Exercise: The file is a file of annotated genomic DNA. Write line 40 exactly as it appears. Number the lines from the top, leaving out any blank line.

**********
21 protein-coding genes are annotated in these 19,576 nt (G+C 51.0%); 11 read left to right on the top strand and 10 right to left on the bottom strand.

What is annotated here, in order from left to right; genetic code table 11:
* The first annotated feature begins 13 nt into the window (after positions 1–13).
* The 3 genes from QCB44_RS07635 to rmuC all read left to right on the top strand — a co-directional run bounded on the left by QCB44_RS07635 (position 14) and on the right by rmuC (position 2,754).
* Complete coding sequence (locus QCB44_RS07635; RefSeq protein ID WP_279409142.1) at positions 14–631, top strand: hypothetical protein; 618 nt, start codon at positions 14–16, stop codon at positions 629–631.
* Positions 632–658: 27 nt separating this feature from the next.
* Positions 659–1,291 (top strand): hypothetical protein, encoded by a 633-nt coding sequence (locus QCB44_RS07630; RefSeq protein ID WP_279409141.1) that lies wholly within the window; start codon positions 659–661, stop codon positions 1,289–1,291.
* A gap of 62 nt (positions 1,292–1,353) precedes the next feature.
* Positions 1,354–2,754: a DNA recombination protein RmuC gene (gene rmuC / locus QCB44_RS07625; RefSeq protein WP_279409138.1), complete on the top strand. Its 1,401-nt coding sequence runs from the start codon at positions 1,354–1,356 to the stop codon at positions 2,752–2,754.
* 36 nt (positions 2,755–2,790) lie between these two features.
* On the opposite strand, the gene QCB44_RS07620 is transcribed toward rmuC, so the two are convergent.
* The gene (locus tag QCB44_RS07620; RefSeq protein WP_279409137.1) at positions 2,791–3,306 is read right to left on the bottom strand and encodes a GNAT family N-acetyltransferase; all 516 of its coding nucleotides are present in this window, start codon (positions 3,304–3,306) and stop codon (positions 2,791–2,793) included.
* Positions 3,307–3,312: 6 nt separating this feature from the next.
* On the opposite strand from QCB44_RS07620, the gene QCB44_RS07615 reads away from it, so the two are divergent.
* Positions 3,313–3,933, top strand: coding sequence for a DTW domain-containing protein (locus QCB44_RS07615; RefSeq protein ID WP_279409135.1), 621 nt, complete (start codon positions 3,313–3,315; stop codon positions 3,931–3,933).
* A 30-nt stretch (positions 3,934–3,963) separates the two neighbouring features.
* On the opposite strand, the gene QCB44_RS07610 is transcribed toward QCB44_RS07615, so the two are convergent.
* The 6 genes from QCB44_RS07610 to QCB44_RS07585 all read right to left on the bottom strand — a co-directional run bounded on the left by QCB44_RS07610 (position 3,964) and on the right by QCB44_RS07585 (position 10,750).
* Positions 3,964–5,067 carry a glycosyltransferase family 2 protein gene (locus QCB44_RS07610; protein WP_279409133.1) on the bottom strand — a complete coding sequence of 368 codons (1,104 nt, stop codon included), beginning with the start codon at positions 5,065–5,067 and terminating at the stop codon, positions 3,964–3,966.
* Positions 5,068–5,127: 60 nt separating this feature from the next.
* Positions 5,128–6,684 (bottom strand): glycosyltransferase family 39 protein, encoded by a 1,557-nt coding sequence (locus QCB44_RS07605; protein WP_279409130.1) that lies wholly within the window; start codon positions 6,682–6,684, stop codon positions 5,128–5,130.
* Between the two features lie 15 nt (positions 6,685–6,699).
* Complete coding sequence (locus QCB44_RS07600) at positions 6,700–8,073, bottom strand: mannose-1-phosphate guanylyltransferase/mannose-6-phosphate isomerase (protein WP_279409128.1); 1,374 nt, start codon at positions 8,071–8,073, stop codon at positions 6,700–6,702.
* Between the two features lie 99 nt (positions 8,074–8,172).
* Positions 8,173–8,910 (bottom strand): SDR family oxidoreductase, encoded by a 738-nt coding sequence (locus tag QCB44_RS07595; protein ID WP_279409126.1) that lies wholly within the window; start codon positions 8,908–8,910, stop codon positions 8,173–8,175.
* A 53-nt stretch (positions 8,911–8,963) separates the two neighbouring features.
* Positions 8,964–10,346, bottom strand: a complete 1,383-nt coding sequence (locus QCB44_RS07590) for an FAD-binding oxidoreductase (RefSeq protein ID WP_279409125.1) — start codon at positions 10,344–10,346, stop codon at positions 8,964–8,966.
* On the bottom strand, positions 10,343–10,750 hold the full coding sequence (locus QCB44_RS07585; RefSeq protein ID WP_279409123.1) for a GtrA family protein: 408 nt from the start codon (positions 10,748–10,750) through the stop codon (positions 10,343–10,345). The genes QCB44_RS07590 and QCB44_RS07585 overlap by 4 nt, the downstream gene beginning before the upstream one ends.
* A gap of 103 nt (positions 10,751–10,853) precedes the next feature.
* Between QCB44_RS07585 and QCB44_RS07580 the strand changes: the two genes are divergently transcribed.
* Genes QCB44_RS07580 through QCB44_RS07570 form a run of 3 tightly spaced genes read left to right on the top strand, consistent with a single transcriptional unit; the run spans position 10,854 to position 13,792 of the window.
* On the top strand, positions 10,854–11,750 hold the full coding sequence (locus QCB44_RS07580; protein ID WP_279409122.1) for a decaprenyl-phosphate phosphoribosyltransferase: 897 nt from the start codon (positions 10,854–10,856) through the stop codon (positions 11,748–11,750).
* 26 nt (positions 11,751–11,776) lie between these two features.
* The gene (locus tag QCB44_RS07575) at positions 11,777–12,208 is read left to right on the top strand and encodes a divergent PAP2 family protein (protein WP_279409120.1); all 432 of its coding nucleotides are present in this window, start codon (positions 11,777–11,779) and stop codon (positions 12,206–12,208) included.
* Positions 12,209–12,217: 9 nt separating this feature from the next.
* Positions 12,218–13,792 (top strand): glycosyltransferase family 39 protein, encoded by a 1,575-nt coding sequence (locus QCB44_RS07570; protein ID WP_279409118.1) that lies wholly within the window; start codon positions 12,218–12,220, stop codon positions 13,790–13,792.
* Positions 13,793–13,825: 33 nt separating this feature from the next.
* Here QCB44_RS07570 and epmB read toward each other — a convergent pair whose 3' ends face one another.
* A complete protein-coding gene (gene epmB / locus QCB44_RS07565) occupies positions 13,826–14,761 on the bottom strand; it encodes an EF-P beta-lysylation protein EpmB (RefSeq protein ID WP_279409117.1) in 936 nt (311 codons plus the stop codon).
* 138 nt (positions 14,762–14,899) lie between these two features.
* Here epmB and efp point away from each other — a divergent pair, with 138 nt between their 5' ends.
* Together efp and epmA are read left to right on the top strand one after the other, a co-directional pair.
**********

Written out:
* 138 nt (positions 14,762–14,899) lie between these two features.